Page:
Today we were joined in the office by Diverse & Equal founder Annette Joseph MBE. Annette spoke to us about the many ways diversity benefits organisations, shared some statistics around diversity and inclusion and helped us reflect on our own ‘in-groups’, and ways we might diversify our personal networks and information ecosystems.
The session also offered an opportunity to share results from our recent team census and details on our recently established disability and neurodiversity working group.
Here’s what we learned from our census:
Self-reported gender statistics from the Nexer team
Self-reported age statistics from the Nexer team
Self-reported disability statistics from the Nexer team
Self-reported sexual orientation statistics from the Nexer team
Thoughts from our team
Finally, to mark International Women’s Day and reflect on the experiences of women within our team, we asked them.
‘If you could go back and tell 10-year-old you anything about working in tech or your journey into your role, any piece of advice or encouragement, what would it be?’
We got some lovely and inspiring answers in return, so here they are:
Technology offers so many wonderful roles, that you might not even know exist. From Account Managers to Developers, there are a range of roles that suit different personalities, skills and passions. Work is more enjoyable and fun if you follow a path you’re passionate about. Finally, never underestimate the power of being nice to people and having a positive attitude.
Girl, you can achieve anything you put your mind to. Don't get carried away with what you see others doing, trust the process and believe in yourself.
Hindsight is a powerful thing. At 10 I had been deaf from birth and didn't know any different besides my colourful hearing aids that I shared a love/ hate relationship with. 10 years old was just a year before I was starting to go through the motions where I then eventually received my Usher syndrome diagnosis, not only would I be deaf but grow to be a deaf blind adult. My message would be to embrace every ounce of you, Molly - hearing aids, goofy grin and freckles, be grateful you have the gift of sound, the ability to speak as a result. Look ahead at innovative skills and use them to best of your ability, and know that whatever you do - you will not be like everyone else, not just because you're the only one in the classroom wearing hearing aids, but you're the only one with an opportunity to throw yourself into technology and be a part of the innovation that gifts other people the accessibility and independence we deserve. Know technology will and can only get better, you will be a part of that positive change. Put simply, you're about to be thrown into a whirlwind of innovation, meet other awesome people along the way, all of which will make your life and many others, significantly easier - get exploring and don't look back or to your peers, you're not like them and that's ok!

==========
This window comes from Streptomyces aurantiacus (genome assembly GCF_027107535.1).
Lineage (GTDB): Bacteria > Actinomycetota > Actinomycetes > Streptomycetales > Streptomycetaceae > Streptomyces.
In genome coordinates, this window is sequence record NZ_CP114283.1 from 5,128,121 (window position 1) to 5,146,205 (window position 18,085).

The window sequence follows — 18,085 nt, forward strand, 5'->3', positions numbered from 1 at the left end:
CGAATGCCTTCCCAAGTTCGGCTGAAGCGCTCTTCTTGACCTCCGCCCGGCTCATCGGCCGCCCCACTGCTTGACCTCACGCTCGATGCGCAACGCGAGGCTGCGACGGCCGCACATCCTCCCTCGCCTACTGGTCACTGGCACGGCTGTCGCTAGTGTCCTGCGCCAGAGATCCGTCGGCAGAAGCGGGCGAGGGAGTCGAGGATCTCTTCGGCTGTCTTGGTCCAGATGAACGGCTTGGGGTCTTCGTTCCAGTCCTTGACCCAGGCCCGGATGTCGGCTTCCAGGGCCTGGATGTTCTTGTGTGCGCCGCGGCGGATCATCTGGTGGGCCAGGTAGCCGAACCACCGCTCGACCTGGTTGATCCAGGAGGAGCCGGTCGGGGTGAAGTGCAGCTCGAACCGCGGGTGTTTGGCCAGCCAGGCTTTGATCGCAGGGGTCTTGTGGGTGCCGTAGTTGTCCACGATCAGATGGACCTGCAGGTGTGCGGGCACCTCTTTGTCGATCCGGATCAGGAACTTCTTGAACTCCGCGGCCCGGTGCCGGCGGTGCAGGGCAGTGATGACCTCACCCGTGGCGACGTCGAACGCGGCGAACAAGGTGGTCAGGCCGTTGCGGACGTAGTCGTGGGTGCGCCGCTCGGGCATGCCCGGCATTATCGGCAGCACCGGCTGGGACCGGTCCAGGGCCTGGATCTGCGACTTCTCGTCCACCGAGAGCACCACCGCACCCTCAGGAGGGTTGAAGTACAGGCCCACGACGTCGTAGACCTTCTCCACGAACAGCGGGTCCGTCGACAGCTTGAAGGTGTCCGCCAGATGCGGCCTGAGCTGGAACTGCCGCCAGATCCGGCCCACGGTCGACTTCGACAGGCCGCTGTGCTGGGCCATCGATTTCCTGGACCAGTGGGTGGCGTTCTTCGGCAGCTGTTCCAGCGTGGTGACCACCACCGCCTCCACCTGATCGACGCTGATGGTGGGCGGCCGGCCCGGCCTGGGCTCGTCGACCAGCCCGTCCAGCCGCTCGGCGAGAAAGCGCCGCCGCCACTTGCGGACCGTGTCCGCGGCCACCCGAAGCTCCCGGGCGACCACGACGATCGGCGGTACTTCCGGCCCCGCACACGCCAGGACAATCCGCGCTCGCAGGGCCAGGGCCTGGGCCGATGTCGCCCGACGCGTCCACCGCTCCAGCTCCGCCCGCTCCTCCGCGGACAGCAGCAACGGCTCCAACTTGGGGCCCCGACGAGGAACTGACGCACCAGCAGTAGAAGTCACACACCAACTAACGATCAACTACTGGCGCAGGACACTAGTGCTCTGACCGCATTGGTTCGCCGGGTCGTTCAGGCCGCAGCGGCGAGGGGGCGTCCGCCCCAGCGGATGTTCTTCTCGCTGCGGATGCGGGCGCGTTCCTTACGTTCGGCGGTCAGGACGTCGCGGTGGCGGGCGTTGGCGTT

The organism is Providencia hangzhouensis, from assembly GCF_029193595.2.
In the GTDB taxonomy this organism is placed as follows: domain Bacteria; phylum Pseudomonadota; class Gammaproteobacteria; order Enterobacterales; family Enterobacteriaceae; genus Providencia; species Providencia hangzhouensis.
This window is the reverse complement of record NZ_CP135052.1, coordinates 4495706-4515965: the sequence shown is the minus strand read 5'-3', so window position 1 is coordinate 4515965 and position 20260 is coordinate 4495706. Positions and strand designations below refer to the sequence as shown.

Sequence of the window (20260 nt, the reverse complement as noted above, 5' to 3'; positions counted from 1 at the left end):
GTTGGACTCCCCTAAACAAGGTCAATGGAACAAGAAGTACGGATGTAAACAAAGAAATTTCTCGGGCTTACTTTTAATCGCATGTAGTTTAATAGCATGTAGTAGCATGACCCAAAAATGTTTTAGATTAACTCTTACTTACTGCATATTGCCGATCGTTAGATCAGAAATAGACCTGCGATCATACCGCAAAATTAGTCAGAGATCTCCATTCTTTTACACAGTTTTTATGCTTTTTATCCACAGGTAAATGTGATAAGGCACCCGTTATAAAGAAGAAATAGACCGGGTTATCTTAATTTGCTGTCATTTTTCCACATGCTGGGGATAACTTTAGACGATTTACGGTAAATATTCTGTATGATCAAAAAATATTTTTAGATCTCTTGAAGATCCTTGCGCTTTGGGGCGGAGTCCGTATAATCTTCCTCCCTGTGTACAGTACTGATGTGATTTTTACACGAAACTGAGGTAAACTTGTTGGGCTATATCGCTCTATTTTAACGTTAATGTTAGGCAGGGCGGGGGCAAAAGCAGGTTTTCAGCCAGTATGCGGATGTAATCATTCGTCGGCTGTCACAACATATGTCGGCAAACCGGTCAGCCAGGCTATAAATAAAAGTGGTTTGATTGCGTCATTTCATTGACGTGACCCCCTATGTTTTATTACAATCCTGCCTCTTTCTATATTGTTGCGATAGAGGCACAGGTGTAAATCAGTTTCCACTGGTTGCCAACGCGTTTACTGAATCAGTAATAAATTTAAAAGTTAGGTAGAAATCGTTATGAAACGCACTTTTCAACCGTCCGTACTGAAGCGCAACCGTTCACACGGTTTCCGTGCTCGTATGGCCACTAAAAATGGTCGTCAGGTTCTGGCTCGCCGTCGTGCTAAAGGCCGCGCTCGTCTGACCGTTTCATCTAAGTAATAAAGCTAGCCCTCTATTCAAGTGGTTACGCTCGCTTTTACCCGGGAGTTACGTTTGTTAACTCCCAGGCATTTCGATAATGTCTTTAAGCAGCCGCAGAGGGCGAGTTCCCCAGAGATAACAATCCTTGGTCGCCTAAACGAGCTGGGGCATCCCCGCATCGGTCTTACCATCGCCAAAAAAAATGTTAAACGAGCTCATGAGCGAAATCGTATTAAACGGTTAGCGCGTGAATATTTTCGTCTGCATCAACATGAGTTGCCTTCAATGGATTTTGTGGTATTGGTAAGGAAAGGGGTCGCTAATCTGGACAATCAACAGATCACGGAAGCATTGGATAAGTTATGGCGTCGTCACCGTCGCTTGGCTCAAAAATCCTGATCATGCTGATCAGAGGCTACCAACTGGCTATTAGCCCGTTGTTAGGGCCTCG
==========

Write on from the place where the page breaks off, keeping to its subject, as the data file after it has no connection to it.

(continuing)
The journey isn't bump free and people will question your presence, but remember that you achieved everything because of who you are and how hard you worked, not because of who you know or the lack of anyone else.
It’s ok to find your feet a little later in your career, and always be open to new opportunities – I didn’t set out to have a career in Technology, but finding the Tech for Good space has meant I can use my skills and experience to work on projects I truly believe in
I’d encourage anyone to get into Tech – it's a constantly evolving industry and much more open and diverse than it once was – with great programmes like Diverse and Equal, Innovate Her and Tech Returners.
Never think "There's no one like me in technology, or who looks like me in technology". There's no one like you full stop. You are an individual, and if you want to be involved in technology, you should 100% explore the many possibilities it can offer.